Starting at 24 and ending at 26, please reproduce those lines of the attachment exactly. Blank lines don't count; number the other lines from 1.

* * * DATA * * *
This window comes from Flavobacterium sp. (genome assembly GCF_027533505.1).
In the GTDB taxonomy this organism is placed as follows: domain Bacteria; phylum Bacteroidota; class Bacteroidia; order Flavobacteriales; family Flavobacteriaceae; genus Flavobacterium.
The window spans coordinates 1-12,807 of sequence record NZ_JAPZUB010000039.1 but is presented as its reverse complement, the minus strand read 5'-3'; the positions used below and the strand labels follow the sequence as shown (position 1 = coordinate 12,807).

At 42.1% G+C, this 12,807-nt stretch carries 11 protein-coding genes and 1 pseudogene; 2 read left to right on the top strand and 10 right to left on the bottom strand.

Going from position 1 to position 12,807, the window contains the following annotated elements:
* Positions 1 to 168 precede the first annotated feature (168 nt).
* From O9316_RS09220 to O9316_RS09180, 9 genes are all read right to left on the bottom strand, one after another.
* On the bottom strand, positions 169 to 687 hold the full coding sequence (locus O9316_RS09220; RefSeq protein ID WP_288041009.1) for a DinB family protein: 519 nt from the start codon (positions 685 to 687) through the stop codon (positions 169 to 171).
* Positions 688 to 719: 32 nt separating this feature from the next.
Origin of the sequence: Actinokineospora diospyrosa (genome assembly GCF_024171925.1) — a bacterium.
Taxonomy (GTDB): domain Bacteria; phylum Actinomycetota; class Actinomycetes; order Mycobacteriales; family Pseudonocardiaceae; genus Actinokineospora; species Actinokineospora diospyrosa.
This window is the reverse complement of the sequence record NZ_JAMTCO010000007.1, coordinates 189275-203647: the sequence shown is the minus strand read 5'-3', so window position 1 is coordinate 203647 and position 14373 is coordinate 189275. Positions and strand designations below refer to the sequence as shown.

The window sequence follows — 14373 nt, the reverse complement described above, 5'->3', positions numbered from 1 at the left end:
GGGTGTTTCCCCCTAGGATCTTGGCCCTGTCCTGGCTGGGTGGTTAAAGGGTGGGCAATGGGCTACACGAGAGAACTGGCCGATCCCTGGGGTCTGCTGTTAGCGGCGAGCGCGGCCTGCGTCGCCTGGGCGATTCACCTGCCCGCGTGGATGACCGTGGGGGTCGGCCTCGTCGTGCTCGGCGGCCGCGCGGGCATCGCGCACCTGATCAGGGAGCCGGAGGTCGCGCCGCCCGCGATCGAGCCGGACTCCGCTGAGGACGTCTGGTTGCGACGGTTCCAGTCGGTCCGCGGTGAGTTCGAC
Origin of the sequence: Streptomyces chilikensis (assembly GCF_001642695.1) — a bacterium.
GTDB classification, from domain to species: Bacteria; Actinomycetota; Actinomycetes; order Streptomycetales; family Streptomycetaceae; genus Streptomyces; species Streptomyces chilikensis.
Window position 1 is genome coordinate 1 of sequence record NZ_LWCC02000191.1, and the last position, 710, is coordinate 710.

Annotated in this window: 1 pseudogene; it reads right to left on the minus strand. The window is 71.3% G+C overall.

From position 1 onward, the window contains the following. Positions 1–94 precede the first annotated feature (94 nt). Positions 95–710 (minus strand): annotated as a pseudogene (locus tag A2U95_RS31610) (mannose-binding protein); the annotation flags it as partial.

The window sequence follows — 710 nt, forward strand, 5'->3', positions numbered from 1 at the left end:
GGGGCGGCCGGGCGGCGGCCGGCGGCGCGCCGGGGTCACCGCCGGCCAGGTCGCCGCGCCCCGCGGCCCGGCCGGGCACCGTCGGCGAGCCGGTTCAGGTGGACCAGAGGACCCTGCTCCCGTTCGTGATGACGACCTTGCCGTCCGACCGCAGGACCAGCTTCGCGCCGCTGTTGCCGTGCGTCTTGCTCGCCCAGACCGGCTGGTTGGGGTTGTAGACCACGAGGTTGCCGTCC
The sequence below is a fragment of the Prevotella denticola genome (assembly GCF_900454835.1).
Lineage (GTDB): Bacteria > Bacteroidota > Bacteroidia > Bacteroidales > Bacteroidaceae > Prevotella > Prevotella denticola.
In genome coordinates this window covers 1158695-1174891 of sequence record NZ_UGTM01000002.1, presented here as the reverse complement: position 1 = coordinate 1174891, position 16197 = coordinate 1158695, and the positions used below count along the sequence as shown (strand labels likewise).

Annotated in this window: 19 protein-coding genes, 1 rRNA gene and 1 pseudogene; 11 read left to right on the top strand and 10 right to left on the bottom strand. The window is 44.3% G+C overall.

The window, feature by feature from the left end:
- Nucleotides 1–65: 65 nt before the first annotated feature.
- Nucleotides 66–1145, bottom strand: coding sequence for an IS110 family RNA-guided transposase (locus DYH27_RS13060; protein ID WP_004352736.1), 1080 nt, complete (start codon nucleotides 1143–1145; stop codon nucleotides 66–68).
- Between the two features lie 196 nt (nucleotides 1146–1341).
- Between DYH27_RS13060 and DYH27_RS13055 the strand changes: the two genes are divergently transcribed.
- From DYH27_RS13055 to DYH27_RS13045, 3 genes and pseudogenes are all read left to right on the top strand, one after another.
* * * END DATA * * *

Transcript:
In genome coordinates this window covers 1158695-1174891 of sequence record NZ_UGTM01000002.1, presented here as the reverse complement: position 1 = coordinate 1174891, position 16197 = coordinate 1158695, and the positions used below count along the sequence as shown (strand labels likewise).

Annotated in this window: 19 protein-coding genes, 1 rRNA gene and 1 pseudogene; 11 read left to right on the top strand and 10 right to left on the bottom strand. The window is 44.3% G+C overall.

The window, feature by feature from the left end: